When the noodles were cooked, he walked back into the living room, gathered the cotton that had spewed out from the cushions and laid them out under his bedroll. The padding would be a welcome change after many nights sleeping on the hard ground. He plopped down onto his bedroll and, as a cow chews its cud, set about masticating his bland dinner. The generator hummed away.

Night’s arrival was swift. Ridley slid his bowl into the sink and grabbed a candlestick from a wall-mounted holder by the counter. He shuffled hurriedly down the stairs and lit the candle with a matchstick before shutting down the generator. A din of silence dropped upon the room, and the only sound was Ridley’s breath fanning the flickering flame. He shuddered at the sudden stillness and plodded his way back up the stairs.

His tiny bed was warm and cozy, enough so that he could kick off most of his clothes and feel the warmth reverberate between his sleeping bag and his skin. His feet tingled with relief from the pressure of walking in his boots all day, and he couldn't help but grip his covers and rub them tightly against his chin. He fought sleep in an effort to enjoy his blissful relaxation, as he knew that it would be a long while before he would experience such a soft respite again. His efforts were futile, as sleep took victory in a matter of moments.

The shrieking began a few hours into the night and, like an old scab, peeled Ridley out of his sleep. His hand was on his machete faster than his back left the floor, and he was already on the far side of the room before his flashlight clicked on. Another shriek pierced the night, and he breathed a sigh of relief. It was coming from outside. He curled himself back in his sleeping bag and tried to focus on his thoughts instead of the screams.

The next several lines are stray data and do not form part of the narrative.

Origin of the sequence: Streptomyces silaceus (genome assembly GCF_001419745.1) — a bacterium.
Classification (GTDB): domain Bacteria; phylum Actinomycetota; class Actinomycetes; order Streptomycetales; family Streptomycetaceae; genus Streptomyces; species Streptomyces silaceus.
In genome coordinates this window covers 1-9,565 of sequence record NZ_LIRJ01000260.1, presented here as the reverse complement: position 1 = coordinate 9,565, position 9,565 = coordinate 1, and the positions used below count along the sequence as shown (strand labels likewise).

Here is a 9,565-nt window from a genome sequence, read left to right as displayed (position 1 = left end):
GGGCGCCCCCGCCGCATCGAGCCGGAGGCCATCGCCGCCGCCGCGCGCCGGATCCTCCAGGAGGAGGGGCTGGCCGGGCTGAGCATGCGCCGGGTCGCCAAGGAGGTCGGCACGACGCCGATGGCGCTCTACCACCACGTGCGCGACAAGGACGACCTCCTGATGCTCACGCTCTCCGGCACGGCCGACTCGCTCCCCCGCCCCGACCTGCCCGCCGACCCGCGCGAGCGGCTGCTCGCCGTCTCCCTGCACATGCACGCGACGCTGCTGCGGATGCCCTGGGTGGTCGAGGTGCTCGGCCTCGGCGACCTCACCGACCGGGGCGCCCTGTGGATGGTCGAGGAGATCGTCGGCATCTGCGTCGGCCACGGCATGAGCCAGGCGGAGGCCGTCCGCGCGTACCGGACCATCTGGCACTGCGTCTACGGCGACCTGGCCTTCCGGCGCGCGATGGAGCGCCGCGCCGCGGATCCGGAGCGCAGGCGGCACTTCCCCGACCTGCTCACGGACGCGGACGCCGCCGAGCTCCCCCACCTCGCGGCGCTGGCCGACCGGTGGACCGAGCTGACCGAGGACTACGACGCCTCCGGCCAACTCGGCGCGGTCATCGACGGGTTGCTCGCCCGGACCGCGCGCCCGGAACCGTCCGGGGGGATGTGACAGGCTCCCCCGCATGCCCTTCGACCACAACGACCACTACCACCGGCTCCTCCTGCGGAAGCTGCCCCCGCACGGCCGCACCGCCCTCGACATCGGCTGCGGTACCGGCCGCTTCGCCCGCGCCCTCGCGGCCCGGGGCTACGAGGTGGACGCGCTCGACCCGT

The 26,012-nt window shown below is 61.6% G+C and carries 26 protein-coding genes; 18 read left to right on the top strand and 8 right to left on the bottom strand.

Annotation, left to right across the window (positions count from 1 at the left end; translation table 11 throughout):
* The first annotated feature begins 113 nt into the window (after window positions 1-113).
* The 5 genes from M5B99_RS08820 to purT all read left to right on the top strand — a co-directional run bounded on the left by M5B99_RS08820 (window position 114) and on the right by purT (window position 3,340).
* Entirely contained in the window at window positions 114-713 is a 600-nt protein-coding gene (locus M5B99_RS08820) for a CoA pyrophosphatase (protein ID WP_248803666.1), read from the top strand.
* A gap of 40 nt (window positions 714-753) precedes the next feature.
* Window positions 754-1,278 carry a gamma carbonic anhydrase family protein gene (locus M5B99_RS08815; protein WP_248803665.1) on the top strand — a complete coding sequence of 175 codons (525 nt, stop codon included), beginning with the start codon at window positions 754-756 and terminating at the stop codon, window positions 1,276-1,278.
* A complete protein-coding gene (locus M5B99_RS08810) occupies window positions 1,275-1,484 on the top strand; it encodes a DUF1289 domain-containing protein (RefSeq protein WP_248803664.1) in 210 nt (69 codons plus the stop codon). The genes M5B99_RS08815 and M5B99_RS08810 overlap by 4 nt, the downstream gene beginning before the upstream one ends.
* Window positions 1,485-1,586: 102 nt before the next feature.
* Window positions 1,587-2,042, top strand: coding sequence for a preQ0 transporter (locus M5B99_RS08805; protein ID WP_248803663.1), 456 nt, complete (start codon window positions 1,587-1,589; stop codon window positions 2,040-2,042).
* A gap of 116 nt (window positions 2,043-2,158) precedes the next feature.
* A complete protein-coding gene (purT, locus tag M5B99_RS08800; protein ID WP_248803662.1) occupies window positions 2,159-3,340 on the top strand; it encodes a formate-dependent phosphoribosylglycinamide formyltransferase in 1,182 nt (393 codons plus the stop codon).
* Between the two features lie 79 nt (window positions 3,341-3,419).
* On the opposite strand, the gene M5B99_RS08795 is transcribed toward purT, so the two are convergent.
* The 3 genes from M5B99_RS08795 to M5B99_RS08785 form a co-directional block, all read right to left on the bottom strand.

Sometimes the fresher ones would recall memories from before they died, times when their emotions peaked and a memory would imbed itself in the brain. Times of pain and anguish. Moments of fear and sadness. All would surface in a jumbled mess of words. Sometimes they would scream for hours at a time, but suddenly stop and walk off as though nothing had happened. It was unnerving, to say the least.

Tonight it sounded like two were out there. They bantered back and forth, almost as if they were having a conversation, though not much of it made any sense.

“Where are you Jake? You sunova…”

“Shut up! Stop hurting me! You're hurting my ears!”

“No one ever loved you, anyway.”

“Put it down right now!”

And on it went. Ridley crossed his legs and pushed the sides of his feet together in circles to warm them up. He closed his eyes and focused on his breathing, attempting to catch his mind when it wandered to any other subject. Morning would come, and he would be on his way. Until then, he knew he had to get his rest.

The night grew silent and the screaming stopped. Ridley sighed in relief and prepared to let sleep take him.

Sleep was pushed away by the creaking of the basement stairs.

© Copyright 2018 Michael C.K.. All rights reserved.